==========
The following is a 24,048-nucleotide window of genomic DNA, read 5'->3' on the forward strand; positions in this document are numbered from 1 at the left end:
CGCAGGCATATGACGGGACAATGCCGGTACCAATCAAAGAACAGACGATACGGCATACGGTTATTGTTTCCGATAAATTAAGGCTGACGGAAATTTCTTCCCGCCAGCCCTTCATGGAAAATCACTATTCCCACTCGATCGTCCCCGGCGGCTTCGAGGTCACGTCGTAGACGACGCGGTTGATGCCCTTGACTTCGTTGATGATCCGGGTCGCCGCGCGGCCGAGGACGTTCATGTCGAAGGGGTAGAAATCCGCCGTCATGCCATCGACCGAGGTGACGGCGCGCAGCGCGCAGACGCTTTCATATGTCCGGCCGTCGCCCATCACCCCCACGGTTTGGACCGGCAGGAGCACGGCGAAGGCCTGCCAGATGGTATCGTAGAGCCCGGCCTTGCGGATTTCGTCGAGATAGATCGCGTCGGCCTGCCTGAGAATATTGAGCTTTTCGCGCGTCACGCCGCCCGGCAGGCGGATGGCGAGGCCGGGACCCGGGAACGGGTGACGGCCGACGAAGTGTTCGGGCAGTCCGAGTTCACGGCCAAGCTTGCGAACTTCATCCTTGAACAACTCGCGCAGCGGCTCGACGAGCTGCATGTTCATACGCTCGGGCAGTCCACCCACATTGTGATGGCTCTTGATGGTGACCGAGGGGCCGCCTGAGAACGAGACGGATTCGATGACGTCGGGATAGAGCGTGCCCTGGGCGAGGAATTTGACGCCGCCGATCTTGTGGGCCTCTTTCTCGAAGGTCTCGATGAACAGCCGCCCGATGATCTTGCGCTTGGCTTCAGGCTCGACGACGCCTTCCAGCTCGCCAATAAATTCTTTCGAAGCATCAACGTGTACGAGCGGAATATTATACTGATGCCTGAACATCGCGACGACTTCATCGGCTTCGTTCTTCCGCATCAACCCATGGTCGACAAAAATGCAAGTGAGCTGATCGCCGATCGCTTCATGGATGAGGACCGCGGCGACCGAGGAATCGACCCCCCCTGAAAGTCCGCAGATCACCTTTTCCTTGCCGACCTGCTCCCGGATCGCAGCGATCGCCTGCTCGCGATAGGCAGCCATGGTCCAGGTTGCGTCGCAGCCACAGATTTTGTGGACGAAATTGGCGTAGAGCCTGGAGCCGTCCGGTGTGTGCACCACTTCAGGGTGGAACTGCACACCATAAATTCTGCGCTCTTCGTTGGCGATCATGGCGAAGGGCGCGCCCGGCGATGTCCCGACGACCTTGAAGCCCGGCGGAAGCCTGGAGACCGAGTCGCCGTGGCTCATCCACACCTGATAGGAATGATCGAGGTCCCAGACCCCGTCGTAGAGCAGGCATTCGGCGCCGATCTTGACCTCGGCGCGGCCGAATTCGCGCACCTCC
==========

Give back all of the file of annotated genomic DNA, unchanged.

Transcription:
The following is a 24,048-nucleotide window of genomic DNA, read 5'->3' on the forward strand; positions in this document are numbered from 1 at the left end:
CGCAGGCATATGACGGGACAATGCCGGTACCAATCAAAGAACAGACGATACGGCATACGGTTATTGTTTCCGATAAATTAAGGCTGACGGAAATTTCTTCCCGCCAGCCCTTCATGGAAAATCACTATTCCCACTCGATCGTCCCCGGCGGCTTCGAGGTCACGTCGTAGACGACGCGGTTGATGCCCTTGACTTCGTTGATGATCCGGGTCGCCGCGCGGCCGAGGACGTTCATGTCGAAGGGGTAGAAATCCGCCGTCATGCCATCGACCGAGGTGACGGCGCGCAGCGCGCAGACGCTTTCATATGTCCGGCCGTCGCCCATCACCCCCACGGTTTGGACCGGCAGGAGCACGGCGAAGGCCTGCCAGATGGTATCGTAGAGCCCGGCCTTGCGGATTTCGTCGAGATAGATCGCGTCGGCCTGCCTGAGAATATTGAGCTTTTCGCGCGTCACGCCGCCCGGCAGGCGGATGGCGAGGCCGGGACCCGGGAACGGGTGACGGCCGACGAAGTGTTCGGGCAGTCCGAGTTCACGGCCAAGCTTGCGAACTTCATCCTTGAACAACTCGCGCAGCGGCTCGACGAGCTGCATGTTCATACGCTCGGGCAGTCCACCCACATTGTGATGGCTCTTGATGGTGACCGAGGGGCCGCCTGAGAACGAGACGGATTCGATGACGTCGGGATAGAGCGTGCCCTGGGCGAGGAATTTGACGCCGCCGATCTTGTGGGCCTCTTTCTCGAAGGTCTCGATGAACAGCCGCCCGATGATCTTGCGCTTGGCTTCAGGCTCGACGACGCCTTCCAGCTCGCCAATAAATTCTTTCGAAGCATCAACGTGTACGAGCGGAATATTATACTGATGCCTGAACATCGCGACGACTTCATCGGCTTCGTTCTTCCGCATCAACCCATGGTCGACAAAAATGCAAGTGAGCTGATCGCCGATCGCTTCATGGATGAGGACCGCGGCGACCGAGGAATCGACCCCCCCTGAAAGTCCGCAGATCACCTTTTCCTTGCCGACCTGCTCCCGGATCGCAGCGATCGCCTGCTCGCGATAGGCAGCCATGGTCCAGGTTGCGTCGCAGCCACAGATTTTGTGGACGAAATTGGCGTAGAGCCTGGAGCCGTCCGGTGTGTGCACCACTTCAGGGTGGAACTGCACACCATAAATTCTGCGCTCTTCGTTGGCGATCATGGCGAAGGGCGCGCCCGGCGATGTCCCGACGACCTTGAAGCCCGGCGGAAGCCTGGAGACCGAGTCGCCGTGGCTCATCCACACCTGATAGGAATGATCGAGGTCCCAGACCCCGTCGTAGAGCAGGCATTCGGCGCCGATCTTGACCTCGGCGCGGCCGAATTCGCGCACCTCC